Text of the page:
How not to repair a Heritage Precinct in the Christchurch CBD

I had heard whispers that this was happening.  A very interesting article by NICK TRUEBRIDGE    23.6.16

“Christchurch development figures start new company, launch High Court proceedings”

Christchurch at its worst.  A group of wealthy businessmen trying to stop retail development in an area that they do not own.  Are they so afraid that this may be competition?  Do they not have the best interests of the city at heart?   Why do we have to resolve this in court?  This should have been sorted out before hand by arbitration/mediation.  Do we not believe in the open market economy and competition?

“A group of Christchurch’s most powerful development figures have joined forces to mount a legal challenge against the city council and the company behind the $50 million McKenzie and Willis redevelopment.

City Centre Christchurch Limited (CCCL) was incorporated on June 8 and filed High Court proceedings to seek a judicial review against the council and 181 High Limited two days later. 

A who’s who of Christchurch property developers and businessmen are connected to the new company, including, among others, Antony Gough, Tim Carter and Roger Bridge as directors, and Warwick Isaacs, Philip Carter and Michael Ogilvie-Lee as shareholders”.

Link Here:

and Now here:

The real danger is that the public might conclude that they do not want competition to their retail developments in the Cashel Street area.  The public may well ask the question as too why these guys are worried that the smaller Peebles development will take tenants from the larger central city development..  “Gough said CCCL sought a review of resource consents granted for areas that were not intended to be used for retail, but which had been approved for it”.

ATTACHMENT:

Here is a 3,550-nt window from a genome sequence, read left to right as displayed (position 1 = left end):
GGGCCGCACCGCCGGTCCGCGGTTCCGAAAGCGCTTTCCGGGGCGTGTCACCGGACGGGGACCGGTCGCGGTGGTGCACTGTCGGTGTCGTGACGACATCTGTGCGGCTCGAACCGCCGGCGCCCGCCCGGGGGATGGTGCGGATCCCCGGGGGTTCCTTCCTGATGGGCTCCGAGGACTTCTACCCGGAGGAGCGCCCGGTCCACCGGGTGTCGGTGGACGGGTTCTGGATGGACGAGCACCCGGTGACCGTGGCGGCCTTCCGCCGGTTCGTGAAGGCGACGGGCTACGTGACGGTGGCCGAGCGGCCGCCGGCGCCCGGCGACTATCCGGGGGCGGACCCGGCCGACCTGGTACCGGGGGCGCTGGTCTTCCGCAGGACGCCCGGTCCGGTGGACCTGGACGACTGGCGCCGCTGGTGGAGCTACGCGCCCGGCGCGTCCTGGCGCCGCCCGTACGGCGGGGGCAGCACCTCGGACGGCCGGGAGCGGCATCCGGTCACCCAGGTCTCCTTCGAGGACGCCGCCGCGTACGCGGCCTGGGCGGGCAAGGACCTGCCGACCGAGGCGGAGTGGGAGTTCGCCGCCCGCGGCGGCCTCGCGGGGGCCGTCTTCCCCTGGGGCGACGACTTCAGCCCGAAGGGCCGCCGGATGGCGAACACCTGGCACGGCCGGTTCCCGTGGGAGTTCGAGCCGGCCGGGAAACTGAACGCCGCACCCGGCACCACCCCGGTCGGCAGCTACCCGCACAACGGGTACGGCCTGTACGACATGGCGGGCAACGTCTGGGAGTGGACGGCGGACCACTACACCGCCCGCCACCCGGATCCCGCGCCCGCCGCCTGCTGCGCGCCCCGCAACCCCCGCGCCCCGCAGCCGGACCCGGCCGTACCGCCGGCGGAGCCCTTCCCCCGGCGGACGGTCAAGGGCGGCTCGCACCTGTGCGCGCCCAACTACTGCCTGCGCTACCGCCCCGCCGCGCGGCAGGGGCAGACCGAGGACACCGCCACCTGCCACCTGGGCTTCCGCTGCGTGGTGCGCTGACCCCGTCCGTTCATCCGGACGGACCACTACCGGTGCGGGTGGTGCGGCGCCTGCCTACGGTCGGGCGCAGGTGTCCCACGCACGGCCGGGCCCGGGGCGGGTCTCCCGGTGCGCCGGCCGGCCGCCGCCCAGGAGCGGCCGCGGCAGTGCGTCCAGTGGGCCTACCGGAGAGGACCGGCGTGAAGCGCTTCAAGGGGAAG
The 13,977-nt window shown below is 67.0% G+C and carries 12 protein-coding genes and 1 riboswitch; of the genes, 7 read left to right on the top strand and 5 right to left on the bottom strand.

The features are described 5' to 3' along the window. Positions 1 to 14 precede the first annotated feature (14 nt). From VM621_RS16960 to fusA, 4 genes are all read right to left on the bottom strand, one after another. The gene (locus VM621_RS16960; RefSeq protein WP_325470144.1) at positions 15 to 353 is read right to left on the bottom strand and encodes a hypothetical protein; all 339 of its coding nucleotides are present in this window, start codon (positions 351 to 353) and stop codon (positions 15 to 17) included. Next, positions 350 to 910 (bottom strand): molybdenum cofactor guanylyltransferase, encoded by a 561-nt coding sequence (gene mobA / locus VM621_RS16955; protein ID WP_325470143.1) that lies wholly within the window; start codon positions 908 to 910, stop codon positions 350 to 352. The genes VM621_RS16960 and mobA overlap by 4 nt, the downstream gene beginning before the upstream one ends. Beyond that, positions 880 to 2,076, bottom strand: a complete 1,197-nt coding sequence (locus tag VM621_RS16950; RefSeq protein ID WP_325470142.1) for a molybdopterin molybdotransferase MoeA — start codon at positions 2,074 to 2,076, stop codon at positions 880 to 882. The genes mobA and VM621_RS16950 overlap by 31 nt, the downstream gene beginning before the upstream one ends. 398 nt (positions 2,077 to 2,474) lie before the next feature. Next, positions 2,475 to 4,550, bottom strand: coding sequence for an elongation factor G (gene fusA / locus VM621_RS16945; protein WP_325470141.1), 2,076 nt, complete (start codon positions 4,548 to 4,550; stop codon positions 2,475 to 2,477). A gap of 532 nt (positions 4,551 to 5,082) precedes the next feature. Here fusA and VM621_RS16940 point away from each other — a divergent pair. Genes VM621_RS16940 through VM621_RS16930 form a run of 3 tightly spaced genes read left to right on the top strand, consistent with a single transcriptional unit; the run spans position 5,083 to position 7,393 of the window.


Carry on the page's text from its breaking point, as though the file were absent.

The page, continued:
Everyone in the city knows that the original plan designed by the CCDU, under Warrick Issacs leadership I might add,  for the so-called “Innovation Precinct” was flawed.  At every meeting I ever had with the CCDU, no one could actually tell me what an “Innovation Precinct” was.  I still do not know.

What these gentlemen seem to have forgotten is that it not in the BEST INTERESTS of the city to stop rebuilding and mire redevelopment in legal action.  What about arbitration?  “Asked who came up with the idea for the company, Gough said it was a mutual choice and the company was made up of people “passionate about the centre city”.  yeah right…. There should be some way of dealing with these issues out of court.

Pull your heads in, this looks “anti” any other development but your own.

ps: Richard Peebles’ development is coming together quickly, heaps better than what we had before.  It was retail before the quakes I might add.


the old McKenzie and Willis building.

Below is a photo of the new lane way behind us, starting to be formed.



The new lane way is starting to appear.

grirr-  could make one very grumpy to see the “well-connected land owners” fight competition and try to stall development in other areas.

pps. Our scaffolding is down and the frontage is looking great.


ppps: Is this the outcome that these business owners  really want.  After 6 years????


6 years progress in High St.


9 thoughts on “How not to repair a Heritage Precinct in the Christchurch CBD